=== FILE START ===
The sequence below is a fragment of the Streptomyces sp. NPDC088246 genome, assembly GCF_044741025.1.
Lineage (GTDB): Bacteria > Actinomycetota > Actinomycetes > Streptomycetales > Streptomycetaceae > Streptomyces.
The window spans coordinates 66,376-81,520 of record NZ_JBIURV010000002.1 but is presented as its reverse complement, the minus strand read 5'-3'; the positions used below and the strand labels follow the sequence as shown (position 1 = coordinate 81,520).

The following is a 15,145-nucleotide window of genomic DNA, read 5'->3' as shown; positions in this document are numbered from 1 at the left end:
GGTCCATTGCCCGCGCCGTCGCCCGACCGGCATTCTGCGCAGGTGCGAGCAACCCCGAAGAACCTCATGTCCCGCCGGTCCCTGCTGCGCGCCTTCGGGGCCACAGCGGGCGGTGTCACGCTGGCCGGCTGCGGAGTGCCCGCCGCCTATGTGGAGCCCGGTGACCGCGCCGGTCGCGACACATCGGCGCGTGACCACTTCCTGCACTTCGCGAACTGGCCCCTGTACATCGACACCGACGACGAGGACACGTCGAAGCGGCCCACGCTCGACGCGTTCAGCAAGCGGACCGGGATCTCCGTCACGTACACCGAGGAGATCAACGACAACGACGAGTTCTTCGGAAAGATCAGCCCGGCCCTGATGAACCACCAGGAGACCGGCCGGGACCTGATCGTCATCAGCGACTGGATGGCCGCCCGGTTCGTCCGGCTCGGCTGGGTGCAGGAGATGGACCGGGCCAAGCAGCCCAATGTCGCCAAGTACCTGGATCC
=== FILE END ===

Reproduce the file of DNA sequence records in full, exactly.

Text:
The sequence below is a fragment of the Streptomyces sp. NPDC088246 genome, assembly GCF_044741025.1.
Lineage (GTDB): Bacteria > Actinomycetota > Actinomycetes > Streptomycetales > Streptomycetaceae > Streptomyces.
The window spans coordinates 66,376-81,520 of record NZ_JBIURV010000002.1 but is presented as its reverse complement, the minus strand read 5'-3'; the positions used below and the strand labels follow the sequence as shown (position 1 = coordinate 81,520).

The following is a 15,145-nucleotide window of genomic DNA, read 5'->3' as shown; positions in this document are numbered from 1 at the left end:
GGTCCATTGCCCGCGCCGTCGCCCGACCGGCATTCTGCGCAGGTGCGAGCAACCCCGAAGAACCTCATGTCCCGCCGGTCCCTGCTGCGCGCCTTCGGGGCCACAGCGGGCGGTGTCACGCTGGCCGGCTGCGGAGTGCCCGCCGCCTATGTGGAGCCCGGTGACCGCGCCGGTCGCGACACATCGGCGCGTGACCACTTCCTGCACTTCGCGAACTGGCCCCTGTACATCGACACCGACGACGAGGACACGTCGAAGCGGCCCACGCTCGACGCGTTCAGCAAGCGGACCGGGATCTCCGTCACGTACACCGAGGAGATCAACGACAACGACGAGTTCTTCGGAAAGATCAGCCCGGCCCTGATGAACCACCAGGAGACCGGCCGGGACCTGATCGTCATCAGCGACTGGATGGCCGCCCGGTTCGTCCGGCTCGGCTGGGTGCAGGAGATGGACCGGGCCAAGCAGCCCAATGTCGCCAAGTACCTGGATCC